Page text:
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A coalition of 59 non-governmental organisations (NGOs) is calling on the European Commission to pass a strong law to prevent European businesses fuelling conflict and human rights abuses through their purchases of natural resources, such as tin, gold and diamonds. The call comes ahead of draft legislation due to be published by the Commission by the end of 2013.
Breaking the Links Between Natural Resources and Conflict: The Case for EU Regulation, published today, sets out the key elements that must be included in EU legislation to compel European businesses to carry out thorough supply chain checks, known as due diligence. The checks allow companies to make sure they are not using or trading natural resources that are funding violence.

“For decades the trade in minerals, precious stones and other commodities has played a central role in funding and fuelling some of the world’s most brutal conflicts”, said Sophia Pickles of Global Witness. “The research we’re publishing today demonstrates that this is still a daily reality for people in resource-rich countries around the globe like Democratic Republic of Congo, Colombia, Burma, Zimbabwe and the Central African Republic, where violence is a major obstacle to development.”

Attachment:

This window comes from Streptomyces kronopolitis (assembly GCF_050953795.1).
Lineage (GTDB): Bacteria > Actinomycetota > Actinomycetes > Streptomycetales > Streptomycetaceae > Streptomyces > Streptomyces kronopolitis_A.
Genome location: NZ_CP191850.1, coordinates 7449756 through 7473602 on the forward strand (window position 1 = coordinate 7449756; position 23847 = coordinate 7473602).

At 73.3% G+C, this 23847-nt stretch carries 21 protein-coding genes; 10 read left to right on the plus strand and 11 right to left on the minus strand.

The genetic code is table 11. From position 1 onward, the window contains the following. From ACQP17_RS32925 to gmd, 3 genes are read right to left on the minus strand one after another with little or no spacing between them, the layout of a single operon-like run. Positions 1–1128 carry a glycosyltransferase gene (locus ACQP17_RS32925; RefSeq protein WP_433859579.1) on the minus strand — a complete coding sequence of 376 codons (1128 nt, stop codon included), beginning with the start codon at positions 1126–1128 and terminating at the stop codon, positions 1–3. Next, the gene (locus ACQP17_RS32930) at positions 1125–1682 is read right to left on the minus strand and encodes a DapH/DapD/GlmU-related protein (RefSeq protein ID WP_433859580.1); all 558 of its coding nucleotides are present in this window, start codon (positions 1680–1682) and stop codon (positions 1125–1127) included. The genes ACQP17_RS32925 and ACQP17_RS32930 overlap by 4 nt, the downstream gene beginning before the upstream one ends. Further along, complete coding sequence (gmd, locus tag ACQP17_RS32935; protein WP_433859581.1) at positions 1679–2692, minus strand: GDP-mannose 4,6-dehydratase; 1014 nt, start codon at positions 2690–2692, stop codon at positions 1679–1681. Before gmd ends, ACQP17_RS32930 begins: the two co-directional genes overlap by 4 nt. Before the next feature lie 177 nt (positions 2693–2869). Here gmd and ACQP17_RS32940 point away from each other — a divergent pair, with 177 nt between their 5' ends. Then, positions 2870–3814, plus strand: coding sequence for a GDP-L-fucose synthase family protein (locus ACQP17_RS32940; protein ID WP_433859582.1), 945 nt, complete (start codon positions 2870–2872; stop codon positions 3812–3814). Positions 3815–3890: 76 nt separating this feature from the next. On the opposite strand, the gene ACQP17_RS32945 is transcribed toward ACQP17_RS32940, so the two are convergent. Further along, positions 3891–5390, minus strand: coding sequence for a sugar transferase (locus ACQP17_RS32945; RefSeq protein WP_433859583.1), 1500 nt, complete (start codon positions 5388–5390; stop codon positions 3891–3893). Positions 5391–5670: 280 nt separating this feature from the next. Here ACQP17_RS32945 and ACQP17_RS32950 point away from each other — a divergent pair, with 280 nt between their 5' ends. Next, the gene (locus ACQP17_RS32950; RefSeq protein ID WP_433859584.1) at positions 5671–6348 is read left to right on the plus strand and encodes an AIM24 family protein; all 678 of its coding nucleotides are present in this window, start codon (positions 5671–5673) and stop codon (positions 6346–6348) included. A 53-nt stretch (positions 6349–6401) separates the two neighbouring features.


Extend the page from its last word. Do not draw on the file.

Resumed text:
“As the world’s largest trading bloc, and home to many leading global companies trading and manufacturing natural resources, the EU’s leverage over global supply chains is hugely significant,” said Chantal Daniels of Christian Aid. “This is an unmissable opportunity for the EU to bring in strong and effective legislation. If they fail to do so then business will continue as usual and most companies will not check whether their purchases have funded conflict,” added Zobel Behalal of CCFD-Terre Solidaire.

The NGO coalition is calling for the EU to build on momentum generated by initiatives like the US Dodd Frank Act’s conflict minerals provision, and require EU-based companies to carry out supply chain checks that meet international due diligence standards developed by the Organisation for Economic Cooperation and Development (OECD). EU Member States have already endorsed the OECD Guidance and the framework forms the basis for several industry responsible sourcing initiatives globally.

The coalition recommends that the draft EU legislation:

  • Applies to all natural resources originating in any conflict-affected and high-risk area;
  • Is based on relevant international instruments, including the International Bill of Human Rights, the UN Guiding Principles on Business and Human Rights and the OECD Due Diligence Guidance for Conflict-Affected and High-Risk Areas;
  • Takes a risk-based approach that considers impacts on individuals and communities;
  • Complements existing EU initiatives and legislation to promote transparency and sustainable development and forms part of a comprehensive approach to prevent environmental destruction, reinforce governance and encourage security sector and mining reform in natural resource-rich developing countries.

“Doing due diligence is beneficial for European business, not least because it helps companies manage brand risk and make sure they’re not paying for war,” said Marianne Moor of IKV Pax Christi. “Properly implemented, an EU law would allow trade to take place but not at the cost of gross human rights abuses.”